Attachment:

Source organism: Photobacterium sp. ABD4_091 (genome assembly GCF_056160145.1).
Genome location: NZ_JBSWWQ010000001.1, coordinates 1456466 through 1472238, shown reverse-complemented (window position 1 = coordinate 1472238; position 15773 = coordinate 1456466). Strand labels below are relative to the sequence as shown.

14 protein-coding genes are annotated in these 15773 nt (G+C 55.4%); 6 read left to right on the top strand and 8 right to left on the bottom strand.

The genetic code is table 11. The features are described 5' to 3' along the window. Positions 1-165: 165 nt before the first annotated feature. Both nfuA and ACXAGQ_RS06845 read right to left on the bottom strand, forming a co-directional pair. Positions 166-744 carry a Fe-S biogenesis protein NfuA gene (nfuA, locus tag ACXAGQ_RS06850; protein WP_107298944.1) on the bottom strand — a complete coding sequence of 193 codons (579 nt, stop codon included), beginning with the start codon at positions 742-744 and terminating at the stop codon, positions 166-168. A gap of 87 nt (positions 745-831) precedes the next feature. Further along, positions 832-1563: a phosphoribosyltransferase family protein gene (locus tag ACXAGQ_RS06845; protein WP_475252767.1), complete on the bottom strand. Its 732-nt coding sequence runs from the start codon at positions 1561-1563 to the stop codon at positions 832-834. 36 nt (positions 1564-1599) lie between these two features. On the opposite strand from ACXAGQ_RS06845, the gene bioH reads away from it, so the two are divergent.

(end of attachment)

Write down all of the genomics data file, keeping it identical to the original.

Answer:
Source organism: Photobacterium sp. ABD4_091 (genome assembly GCF_056160145.1).
Genome location: NZ_JBSWWQ010000001.1, coordinates 1456466 through 1472238, shown reverse-complemented (window position 1 = coordinate 1472238; position 15773 = coordinate 1456466). Strand labels below are relative to the sequence as shown.

14 protein-coding genes are annotated in these 15773 nt (G+C 55.4%); 6 read left to right on the top strand and 8 right to left on the bottom strand.

The genetic code is table 11. The features are described 5' to 3' along the window. Positions 1-165: 165 nt before the first annotated feature. Both nfuA and ACXAGQ_RS06845 read right to left on the bottom strand, forming a co-directional pair. Positions 166-744 carry a Fe-S biogenesis protein NfuA gene (nfuA, locus tag ACXAGQ_RS06850; protein WP_107298944.1) on the bottom strand — a complete coding sequence of 193 codons (579 nt, stop codon included), beginning with the start codon at positions 742-744 and terminating at the stop codon, positions 166-168. A gap of 87 nt (positions 745-831) precedes the next feature. Further along, positions 832-1563: a phosphoribosyltransferase family protein gene (locus tag ACXAGQ_RS06845; protein WP_475252767.1), complete on the bottom strand. Its 732-nt coding sequence runs from the start codon at positions 1561-1563 to the stop codon at positions 832-834. 36 nt (positions 1564-1599) lie between these two features. On the opposite strand from ACXAGQ_RS06845, the gene bioH reads away from it, so the two are divergent.